The majority of people taking opioid painkillers for chronic back pain produced antibodies against the drugs, according to a recent University of Wisconsin- Madison study.
These antibodies may be a contributing factor to the negative side effects of long-term opioid use.
Researchers studied 19 patients, 10 of whom developed antibodies against protein-bound opioids, the higher the dosage of opioids, the stronger the antibody response.
Researchers conducted a several-month-long radio and printed recruiting campaign, but could only find three patients with chronic pain who had not previously taken opioids. These patients developed only very low levels of anti-opioid antibodies.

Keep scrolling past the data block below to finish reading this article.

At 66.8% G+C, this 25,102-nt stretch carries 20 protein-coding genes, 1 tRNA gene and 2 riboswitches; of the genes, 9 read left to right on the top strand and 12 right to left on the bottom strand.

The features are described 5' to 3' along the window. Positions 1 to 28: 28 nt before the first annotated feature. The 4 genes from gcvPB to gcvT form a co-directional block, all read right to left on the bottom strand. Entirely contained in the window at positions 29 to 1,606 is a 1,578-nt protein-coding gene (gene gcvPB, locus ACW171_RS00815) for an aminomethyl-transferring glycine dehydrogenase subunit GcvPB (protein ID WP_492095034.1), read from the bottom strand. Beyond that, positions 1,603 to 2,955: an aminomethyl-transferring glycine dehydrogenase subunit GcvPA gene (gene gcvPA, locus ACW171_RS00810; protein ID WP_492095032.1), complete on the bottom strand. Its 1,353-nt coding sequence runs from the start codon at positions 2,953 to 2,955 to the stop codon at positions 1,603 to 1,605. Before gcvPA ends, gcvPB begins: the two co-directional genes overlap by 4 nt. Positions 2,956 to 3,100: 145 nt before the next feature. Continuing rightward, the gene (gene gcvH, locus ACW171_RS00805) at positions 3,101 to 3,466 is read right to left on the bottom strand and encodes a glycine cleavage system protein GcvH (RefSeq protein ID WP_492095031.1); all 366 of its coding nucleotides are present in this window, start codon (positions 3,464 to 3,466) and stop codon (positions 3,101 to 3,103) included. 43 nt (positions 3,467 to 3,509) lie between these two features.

Under the right condition, the immune system can produce antibodies against psychoactive drugs. A greater understanding of this process could help with the production of a vaccine that would reduce the pleasurable feelings the drugs produce in the brain. A vaccine would work by producing antibodies capable of neutralizing the drugs.
Trials of vaccines for cocaine and nicotine had limited success. This is because of differences in how the body produces antibodies.
Patients who already produce a measurable antibody response produce a relatively weak type of antibody, and this could reduce their ability to generate stronger antibodies against the same drug.